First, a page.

Standard Article

134 Downward Approach to Hydrological Model Development

Part 11. Rainfall-Runoff Modeling

  1. Murugesu Sivapalan1,
  2. Peter C Young2,3

Published Online: 15 APR 2006

DOI: 10.1002/0470848944.hsa141

Encyclopedia of Hydrological Sciences

Encyclopedia of Hydrological Sciences

How to Cite

Sivapalan, M. and Young, P. C. 2006. Downward Approach to Hydrological Model Development. Encyclopedia of Hydrological Sciences. 11:134.

Author Information

  1. 1

    The University of Western Australia, Centre for Water Research, Crawley, Australia

  2. 2

    Lancaster University, Centre for Research on Environmental Systems and Statistics, Lancaster, UK

  3. 3

    Australian National University, Centre for Resource and Environmental Studies, Canberra, Australia

Publication History

  1. Published Online: 15 APR 2006


This article presents the top-down or downward approach to hydrological model development as an alternative to the bottom-up, reductionist approach, which is the current, dominant paradigm in the hydrological sciences. It discusses the philosophical underpinnings as well as the pros and cons of each approach, and illustrates the application of the downward approach through several examples. These examples variously emphasize three key elements in the application of the downward approach. First, the analysis of identifiable “signatures” or “features” in the available data including the definition of a generic model form that can accommodate these features; second, model development including model structure identification and parameter estimation; and last, model refinement or “fingering down” (Klemes, 1983; Jarvis, 1993), in which the model is improved by the use of additional information or by adding more causal factors. Two main approaches to downward modeling are identified and discussed: the classical stochastic systems approach and the deterministic, conceptual modeling approach. The advantages of the downward approach are highlighted, particularly as they relate to the development of models that have sufficient causal basis to make predictions in basins other than those on which the model was developed.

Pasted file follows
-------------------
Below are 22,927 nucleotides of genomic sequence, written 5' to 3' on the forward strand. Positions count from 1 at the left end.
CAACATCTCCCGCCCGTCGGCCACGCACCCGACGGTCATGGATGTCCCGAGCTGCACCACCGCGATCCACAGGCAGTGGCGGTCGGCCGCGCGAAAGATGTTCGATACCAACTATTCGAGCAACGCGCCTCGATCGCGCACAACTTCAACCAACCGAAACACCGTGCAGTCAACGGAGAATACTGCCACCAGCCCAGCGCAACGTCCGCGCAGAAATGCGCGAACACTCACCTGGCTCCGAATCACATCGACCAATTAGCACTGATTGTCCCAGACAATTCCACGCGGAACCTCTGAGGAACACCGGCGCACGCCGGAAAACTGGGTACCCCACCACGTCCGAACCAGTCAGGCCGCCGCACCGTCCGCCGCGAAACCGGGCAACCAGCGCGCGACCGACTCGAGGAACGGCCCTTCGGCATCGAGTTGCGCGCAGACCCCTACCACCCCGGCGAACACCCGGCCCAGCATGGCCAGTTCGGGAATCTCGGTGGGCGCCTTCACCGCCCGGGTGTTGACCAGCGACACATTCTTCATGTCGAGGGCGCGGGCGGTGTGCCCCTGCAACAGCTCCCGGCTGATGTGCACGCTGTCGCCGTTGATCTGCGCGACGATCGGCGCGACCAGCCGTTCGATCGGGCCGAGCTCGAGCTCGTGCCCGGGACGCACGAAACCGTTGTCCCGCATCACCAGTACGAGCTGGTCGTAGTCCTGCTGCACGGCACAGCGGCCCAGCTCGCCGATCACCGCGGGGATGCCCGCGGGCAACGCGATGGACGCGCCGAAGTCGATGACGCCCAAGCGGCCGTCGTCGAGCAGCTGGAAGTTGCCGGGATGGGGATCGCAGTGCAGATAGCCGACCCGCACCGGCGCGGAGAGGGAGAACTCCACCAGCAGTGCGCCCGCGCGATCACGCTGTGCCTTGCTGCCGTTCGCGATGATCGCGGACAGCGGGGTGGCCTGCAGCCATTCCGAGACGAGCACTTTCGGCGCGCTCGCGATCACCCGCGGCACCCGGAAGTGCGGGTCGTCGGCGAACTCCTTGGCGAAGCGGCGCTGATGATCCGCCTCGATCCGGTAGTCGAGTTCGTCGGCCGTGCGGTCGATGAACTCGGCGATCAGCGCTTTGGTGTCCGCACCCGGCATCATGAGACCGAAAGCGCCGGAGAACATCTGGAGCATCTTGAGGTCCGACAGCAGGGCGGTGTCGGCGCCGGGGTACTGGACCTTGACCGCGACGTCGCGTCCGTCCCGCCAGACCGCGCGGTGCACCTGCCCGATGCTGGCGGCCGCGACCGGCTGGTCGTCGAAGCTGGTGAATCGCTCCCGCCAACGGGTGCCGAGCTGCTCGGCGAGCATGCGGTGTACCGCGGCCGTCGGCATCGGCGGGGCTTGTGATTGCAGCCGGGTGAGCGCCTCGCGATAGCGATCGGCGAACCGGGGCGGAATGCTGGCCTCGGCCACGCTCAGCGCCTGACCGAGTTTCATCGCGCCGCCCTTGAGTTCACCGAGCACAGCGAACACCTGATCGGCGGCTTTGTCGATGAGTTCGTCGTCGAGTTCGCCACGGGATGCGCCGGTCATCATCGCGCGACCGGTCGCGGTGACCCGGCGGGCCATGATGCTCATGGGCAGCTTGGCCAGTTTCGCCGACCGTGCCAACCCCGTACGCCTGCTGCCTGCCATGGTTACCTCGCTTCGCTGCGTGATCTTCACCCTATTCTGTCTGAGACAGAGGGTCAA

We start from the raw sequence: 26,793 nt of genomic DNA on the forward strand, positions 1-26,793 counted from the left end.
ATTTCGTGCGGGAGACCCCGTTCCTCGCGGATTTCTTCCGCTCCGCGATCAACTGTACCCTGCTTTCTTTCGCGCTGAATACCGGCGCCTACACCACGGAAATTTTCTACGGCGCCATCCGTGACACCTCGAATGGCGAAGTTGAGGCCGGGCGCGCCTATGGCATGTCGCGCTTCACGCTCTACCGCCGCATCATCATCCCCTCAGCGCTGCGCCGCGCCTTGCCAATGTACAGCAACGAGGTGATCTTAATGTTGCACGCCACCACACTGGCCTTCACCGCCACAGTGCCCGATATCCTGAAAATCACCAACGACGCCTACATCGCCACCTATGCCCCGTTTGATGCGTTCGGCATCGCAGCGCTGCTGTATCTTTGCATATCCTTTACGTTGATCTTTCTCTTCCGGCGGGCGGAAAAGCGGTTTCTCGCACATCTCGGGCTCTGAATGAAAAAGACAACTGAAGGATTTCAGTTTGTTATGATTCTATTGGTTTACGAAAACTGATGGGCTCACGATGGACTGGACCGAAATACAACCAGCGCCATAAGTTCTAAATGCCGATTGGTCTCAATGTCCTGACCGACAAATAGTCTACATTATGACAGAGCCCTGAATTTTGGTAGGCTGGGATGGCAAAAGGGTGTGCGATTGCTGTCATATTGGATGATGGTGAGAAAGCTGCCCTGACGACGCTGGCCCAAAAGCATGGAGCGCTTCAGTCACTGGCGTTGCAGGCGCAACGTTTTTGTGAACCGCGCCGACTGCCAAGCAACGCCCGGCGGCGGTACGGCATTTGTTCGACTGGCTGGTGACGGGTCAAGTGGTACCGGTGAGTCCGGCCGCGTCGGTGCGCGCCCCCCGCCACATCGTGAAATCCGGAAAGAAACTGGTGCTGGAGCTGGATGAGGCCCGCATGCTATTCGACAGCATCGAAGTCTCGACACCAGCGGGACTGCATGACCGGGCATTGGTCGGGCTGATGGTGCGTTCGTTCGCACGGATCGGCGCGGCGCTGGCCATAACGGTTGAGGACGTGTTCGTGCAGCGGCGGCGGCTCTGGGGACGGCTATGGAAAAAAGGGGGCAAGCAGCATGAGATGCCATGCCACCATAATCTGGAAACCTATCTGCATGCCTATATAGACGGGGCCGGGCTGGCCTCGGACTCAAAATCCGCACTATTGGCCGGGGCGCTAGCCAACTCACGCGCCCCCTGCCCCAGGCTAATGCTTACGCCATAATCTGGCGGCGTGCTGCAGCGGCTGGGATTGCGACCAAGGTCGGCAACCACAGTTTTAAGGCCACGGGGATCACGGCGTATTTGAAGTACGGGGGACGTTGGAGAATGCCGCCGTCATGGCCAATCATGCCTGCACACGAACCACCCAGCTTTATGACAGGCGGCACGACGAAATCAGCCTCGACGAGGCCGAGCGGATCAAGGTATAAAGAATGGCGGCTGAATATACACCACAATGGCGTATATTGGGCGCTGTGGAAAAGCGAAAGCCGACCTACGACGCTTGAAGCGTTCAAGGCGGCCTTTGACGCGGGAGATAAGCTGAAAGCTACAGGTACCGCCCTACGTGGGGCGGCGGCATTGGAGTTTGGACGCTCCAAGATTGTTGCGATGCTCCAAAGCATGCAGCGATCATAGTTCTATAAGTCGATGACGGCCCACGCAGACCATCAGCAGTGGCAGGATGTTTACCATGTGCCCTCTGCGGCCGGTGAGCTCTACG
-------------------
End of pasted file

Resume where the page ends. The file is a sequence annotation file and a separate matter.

• aggregated dead zone (ADZ) models;
  • data-based mechanistic (DBM) modelling;
  • dominant mode analysis;
  • downward approach;
  • model development;
  • model identification;
  • model refinement;
  • model simplification;
  • parameter estimation;
  • rainfall-runoff models;
  • signature analysis;
  • transfer function models